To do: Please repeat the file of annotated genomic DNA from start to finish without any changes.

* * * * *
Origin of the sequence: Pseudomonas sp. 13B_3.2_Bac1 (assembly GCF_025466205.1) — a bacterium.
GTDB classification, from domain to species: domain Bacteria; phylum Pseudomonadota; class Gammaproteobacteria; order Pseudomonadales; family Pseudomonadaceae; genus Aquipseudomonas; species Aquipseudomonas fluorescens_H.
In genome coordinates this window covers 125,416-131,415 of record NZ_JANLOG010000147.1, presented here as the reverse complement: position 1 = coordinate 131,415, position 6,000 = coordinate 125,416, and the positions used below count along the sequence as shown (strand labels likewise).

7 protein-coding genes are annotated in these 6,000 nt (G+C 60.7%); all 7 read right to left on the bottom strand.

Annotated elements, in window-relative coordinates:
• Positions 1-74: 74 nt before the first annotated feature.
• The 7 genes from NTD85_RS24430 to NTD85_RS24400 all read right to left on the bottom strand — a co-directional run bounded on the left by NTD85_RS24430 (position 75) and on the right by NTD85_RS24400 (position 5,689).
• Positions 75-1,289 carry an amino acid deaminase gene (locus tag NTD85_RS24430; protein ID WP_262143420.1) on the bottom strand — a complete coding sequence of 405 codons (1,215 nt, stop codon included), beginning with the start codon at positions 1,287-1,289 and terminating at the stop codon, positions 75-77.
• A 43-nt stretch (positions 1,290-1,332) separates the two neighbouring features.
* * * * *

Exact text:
Origin of the sequence: Pseudomonas sp. 13B_3.2_Bac1 (assembly GCF_025466205.1) — a bacterium.
GTDB classification, from domain to species: domain Bacteria; phylum Pseudomonadota; class Gammaproteobacteria; order Pseudomonadales; family Pseudomonadaceae; genus Aquipseudomonas; species Aquipseudomonas fluorescens_H.
In genome coordinates this window covers 125,416-131,415 of record NZ_JANLOG010000147.1, presented here as the reverse complement: position 1 = coordinate 131,415, position 6,000 = coordinate 125,416, and the positions used below count along the sequence as shown (strand labels likewise).

7 protein-coding genes are annotated in these 6,000 nt (G+C 60.7%); all 7 read right to left on the bottom strand.

Annotated elements, in window-relative coordinates:
• Positions 1-74: 74 nt before the first annotated feature.
• The 7 genes from NTD85_RS24430 to NTD85_RS24400 all read right to left on the bottom strand — a co-directional run bounded on the left by NTD85_RS24430 (position 75) and on the right by NTD85_RS24400 (position 5,689).
• Positions 75-1,289 carry an amino acid deaminase gene (locus tag NTD85_RS24430; protein ID WP_262143420.1) on the bottom strand — a complete coding sequence of 405 codons (1,215 nt, stop codon included), beginning with the start codon at positions 1,287-1,289 and terminating at the stop codon, positions 75-77.
• A 43-nt stretch (positions 1,290-1,332) separates the two neighbouring features.